Ed Schieffelin has credit for Tombstone's founding and naming, about 1877. Its morose name became official on April 5, 1878 - when only a few miners lived there.
2 years later many more moved to Tombstone to seek their fortune in mining. Soon to be infamous players in that wild west shootout were already in Tombstone Territory:
Historical elements added to the events of 1881 in Tombstone. This understanding helps us understand why Tombstone's 1881 wild West shootout lives in history.
Those seeking dishonest gain were attracted to the area, as it seemed easy pickings. How so?
Those who lived in town generally, but strongly, aligned with one of the two political parties - somewhat like today! Either the Republicans or the Democrats. Including the 2 local newspapers! The Tombstone Epitaph's editorials presented the Republican viewpoint. Tombstone's first newspaper, the Nugget, held the Democrat's outlook.1
Tombstone began by filing a townsite claim in the area, known as "Goose Flats." The Tombstone Townsite Company recorded with Pima County on April 22, 1879. Lots were sold, a post-office opened, a justice-of-the-peace appointed and an interim mayor & councilmen were elected.1 At that time none of these first time city officials anticipated this wild west shootout would be the event that kept the town renowned through history!
Fred White became Tombstone's Marshal. Virgil Earp was appointed Deputy for the Southeastern area of Arizona Territory. He was in Tombstone beginning in December 1879. His wife and brothers James and Wyatt came with him.
Some months later, other Earps arrived. Morgan Earp left his policing job in Butte Montana to join his brothers. Warren Earp was 25 years old when he arrived in Tombstone to be with his older brothers.
The Earps began earning their living with mining claims, bartending, gambling, and law enforcement. Wyatt Earp was named a local Deputy on July 27, 1880. But political complications led to his holding the post for just 6 months.
John H. Behan was selected as Deputy, replacing Wyatt, causing underlying conflict between the two. Behan also was a bartender, gambler, horse racer, and was seen accompanied by many local women.
The Tombstone Common Council had passed an Ordinance in April 1880, to prevent violent incidents in town. It stated concealed fire-arms, knives or any weapon couldn't be carried within village limits without a Mayor's permit.1 Even so, enforcement was difficult.
In the early hours of October 28, 1880, some unruly stockmen known as Southeastern Arizona Cow-boys, included Curly Bill Brocius. Drinking all night, they walked down the street and started firing gun-shots into the air.2 Starting a wild west shootout? Not quite!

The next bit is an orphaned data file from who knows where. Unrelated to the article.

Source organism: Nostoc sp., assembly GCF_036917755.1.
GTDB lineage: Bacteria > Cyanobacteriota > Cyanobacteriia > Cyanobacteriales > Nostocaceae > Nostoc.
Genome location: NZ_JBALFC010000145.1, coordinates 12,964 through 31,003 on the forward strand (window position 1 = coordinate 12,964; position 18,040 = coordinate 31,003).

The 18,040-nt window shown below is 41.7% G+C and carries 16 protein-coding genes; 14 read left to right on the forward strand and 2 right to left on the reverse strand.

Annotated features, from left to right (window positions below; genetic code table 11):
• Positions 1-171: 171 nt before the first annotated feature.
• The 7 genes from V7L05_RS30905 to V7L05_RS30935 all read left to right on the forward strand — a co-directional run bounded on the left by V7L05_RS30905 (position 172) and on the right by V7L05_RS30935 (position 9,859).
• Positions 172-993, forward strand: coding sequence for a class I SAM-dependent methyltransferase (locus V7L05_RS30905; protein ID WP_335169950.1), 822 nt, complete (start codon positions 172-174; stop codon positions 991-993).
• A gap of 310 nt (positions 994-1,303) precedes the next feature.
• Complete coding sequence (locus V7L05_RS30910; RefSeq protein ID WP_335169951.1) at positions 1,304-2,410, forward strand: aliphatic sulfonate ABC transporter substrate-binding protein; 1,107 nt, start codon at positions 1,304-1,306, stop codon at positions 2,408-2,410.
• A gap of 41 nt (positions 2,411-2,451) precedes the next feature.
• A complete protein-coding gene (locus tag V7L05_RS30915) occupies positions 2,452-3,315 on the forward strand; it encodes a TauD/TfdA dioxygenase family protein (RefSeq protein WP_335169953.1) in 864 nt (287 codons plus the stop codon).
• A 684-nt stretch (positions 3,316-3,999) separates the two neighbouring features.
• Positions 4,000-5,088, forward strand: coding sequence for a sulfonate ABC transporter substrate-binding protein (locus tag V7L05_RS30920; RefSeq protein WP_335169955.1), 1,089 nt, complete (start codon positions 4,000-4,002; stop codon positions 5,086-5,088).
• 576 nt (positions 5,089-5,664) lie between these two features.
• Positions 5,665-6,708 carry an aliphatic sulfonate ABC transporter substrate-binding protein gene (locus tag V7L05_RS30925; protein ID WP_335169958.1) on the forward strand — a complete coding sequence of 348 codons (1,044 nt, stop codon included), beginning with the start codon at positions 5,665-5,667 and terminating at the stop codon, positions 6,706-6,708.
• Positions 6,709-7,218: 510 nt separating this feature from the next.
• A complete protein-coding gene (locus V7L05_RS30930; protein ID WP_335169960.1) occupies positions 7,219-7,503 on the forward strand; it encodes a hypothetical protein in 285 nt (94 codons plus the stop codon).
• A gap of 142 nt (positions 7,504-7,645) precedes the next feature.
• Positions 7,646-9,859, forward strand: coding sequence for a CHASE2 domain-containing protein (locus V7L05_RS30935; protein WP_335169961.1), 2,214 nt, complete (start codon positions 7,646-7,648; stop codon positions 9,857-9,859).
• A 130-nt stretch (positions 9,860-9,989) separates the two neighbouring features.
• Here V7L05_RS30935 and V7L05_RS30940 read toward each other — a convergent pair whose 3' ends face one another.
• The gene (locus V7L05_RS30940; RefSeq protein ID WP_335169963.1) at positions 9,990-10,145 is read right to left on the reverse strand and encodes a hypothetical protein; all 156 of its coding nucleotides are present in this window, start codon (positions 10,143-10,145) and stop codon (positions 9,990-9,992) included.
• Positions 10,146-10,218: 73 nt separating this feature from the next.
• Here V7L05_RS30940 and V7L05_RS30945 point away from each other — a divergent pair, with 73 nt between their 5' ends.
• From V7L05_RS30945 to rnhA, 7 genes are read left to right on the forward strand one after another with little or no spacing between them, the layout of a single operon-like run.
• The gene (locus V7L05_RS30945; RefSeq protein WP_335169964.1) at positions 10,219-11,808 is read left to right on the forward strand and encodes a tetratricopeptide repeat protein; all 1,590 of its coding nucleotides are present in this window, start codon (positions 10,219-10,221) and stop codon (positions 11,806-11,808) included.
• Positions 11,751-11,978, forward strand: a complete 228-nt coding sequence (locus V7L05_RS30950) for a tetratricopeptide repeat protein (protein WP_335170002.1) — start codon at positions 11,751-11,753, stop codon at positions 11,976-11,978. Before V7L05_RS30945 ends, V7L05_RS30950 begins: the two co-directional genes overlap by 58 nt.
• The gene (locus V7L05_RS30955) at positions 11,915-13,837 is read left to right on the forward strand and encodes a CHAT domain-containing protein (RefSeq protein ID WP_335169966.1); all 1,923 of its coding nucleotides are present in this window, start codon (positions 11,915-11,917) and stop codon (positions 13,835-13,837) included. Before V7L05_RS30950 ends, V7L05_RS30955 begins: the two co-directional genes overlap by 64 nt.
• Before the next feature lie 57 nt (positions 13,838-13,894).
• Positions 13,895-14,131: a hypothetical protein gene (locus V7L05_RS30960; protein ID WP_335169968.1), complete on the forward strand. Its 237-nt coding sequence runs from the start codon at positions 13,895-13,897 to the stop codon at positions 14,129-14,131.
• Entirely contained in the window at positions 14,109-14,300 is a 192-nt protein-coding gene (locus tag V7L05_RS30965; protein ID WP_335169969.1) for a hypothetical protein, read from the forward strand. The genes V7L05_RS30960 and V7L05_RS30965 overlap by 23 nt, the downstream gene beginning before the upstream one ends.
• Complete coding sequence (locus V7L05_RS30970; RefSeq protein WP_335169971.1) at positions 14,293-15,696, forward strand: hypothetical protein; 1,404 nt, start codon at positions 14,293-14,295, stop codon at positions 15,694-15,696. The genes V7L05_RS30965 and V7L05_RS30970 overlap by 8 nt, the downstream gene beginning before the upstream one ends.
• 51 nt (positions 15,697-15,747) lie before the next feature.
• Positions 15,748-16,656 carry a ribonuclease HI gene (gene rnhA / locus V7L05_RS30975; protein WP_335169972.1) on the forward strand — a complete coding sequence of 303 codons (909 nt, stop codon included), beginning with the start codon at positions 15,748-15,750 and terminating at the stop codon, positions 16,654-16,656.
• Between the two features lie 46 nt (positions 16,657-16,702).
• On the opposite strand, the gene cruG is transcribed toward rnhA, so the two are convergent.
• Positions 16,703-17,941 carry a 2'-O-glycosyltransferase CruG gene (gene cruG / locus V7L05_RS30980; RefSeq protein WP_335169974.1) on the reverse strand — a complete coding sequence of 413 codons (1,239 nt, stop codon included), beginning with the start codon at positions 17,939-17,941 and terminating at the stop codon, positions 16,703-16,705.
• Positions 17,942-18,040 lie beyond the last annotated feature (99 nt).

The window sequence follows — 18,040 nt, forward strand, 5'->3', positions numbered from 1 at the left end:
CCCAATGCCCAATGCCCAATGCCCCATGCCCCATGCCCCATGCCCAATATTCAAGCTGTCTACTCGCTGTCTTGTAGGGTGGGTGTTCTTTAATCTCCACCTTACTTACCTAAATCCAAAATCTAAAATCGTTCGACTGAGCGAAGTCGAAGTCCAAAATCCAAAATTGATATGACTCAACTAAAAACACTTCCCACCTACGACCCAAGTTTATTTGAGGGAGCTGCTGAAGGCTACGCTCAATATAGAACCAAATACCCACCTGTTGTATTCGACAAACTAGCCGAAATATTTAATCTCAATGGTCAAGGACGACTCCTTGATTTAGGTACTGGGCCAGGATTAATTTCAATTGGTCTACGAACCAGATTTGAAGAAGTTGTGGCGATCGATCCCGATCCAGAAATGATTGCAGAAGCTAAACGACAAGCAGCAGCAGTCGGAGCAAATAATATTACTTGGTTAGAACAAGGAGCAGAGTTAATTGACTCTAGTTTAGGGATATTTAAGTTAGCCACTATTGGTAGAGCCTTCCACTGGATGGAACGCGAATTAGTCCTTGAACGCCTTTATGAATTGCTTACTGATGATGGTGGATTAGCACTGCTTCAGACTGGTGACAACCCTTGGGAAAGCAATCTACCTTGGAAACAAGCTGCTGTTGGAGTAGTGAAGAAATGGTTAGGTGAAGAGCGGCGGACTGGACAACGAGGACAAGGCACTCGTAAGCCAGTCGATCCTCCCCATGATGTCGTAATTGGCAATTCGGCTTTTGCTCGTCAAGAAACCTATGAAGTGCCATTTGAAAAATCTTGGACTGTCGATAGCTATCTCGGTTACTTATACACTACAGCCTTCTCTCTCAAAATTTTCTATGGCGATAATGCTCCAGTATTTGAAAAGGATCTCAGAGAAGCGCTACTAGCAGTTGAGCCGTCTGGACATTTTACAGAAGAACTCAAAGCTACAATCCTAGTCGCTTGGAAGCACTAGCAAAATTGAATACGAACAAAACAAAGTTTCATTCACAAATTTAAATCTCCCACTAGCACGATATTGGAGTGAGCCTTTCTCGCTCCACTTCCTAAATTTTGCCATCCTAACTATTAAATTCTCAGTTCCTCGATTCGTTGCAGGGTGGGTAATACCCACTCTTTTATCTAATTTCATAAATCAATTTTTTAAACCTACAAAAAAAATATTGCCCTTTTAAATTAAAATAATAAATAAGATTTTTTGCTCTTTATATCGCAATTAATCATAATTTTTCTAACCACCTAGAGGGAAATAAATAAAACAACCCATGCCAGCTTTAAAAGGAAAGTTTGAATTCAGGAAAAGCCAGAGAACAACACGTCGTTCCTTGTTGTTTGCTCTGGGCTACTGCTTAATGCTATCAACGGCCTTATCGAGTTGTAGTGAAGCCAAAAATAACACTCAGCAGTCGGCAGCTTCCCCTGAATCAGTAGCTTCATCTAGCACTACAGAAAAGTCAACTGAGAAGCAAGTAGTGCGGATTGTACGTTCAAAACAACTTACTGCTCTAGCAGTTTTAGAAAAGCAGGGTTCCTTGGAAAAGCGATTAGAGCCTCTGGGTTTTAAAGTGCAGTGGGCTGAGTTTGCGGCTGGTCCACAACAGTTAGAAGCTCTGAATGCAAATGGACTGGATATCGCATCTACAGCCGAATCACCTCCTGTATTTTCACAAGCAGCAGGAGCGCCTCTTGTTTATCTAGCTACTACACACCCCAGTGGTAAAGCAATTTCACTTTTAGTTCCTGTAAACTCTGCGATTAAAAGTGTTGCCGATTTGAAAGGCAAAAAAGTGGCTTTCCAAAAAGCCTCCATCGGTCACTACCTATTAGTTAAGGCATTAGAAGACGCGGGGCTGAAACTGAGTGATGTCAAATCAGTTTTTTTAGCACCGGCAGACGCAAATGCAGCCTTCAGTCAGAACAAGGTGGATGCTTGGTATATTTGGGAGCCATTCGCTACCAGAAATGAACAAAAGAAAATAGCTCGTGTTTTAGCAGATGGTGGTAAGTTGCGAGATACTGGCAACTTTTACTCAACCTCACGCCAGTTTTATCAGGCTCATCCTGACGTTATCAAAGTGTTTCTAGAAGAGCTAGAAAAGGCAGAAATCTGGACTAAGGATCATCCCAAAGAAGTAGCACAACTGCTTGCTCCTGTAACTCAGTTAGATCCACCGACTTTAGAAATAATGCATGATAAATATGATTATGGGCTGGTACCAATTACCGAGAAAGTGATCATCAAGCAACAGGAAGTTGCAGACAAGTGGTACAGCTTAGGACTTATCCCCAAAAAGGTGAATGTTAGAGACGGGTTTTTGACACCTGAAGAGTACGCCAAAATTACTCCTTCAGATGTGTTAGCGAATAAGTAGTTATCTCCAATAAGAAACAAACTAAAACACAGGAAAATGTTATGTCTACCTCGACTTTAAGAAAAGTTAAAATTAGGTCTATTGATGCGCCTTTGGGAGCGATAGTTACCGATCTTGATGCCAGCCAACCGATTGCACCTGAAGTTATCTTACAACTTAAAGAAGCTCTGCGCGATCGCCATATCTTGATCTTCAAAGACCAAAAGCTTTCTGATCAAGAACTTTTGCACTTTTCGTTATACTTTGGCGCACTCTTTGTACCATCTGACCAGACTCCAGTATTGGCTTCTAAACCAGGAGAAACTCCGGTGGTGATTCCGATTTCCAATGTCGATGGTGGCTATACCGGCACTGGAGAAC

Town Marshal Fred White was nearby and approached the group. He said "this won't go boys." He stated his credentials, confronting Curly Bill. Marshal White said "give that up" and grabbed the gun barrel. In the grab, the gun lurched and went off. White was shot in the gut.3
Nearby, Wyatt Earp ran up, using his pistol head-slam technique: buffaloed Curly Bill. Brocius and the others were arrested on the weapons charge. Fred White died later that day. But first he relieved Curly Bill of guilt, stating the shooting was accidental.
The Council asked Virgil Earp to become interim Marshal. He ran for the permanent position, but was defeated by the more popular Ben Sippy. The town's people were very upset about the Marshal White incident.
A City Charter was issued in 1881, with a regular police department charged with law enforcement. The gun ordinance was reworded. Now preventing any weapon carrying, concealed or otherwise, without a permit for good reason.1
For enforcement, it still was vague. You could have your weapon while arriving to your lodging, and also on your way out of town. From reports thereafter, this change didn't have much effect on gun-play in town. One prime example was the incident with Marshal White.
In 1881 increasing stage robberies concerned law enforcement. Area stockmen, the Cow-boys - including many of the Clanton Gang - were suspected of being involved.
Behan organized posses to track the culprits. The Earps joined in. In mid 1881, Marshal Sippy took a leave of absence, but never returned. Virgil Earp was asked to take the job. He also continued with his Deputy U.S. Marshal position.
Wyatt Earp still had his eye on a prominent lawman position. Tombstone was now County Seat of newly created Cochise County. Wyatt wanted to run for County Sheriff in 1882. He thought of an angle to bring him publicity and popularity. He could bring the stage robbers to justice.
He worked on the idea of informants. Wyatt spoke with Cow-boy Ike Clanton. Would Ike secretly give him info that could get him the stage robbers? He'd then confidentially give him the reward money. All Wyatt wanted was the notoriety of the catch.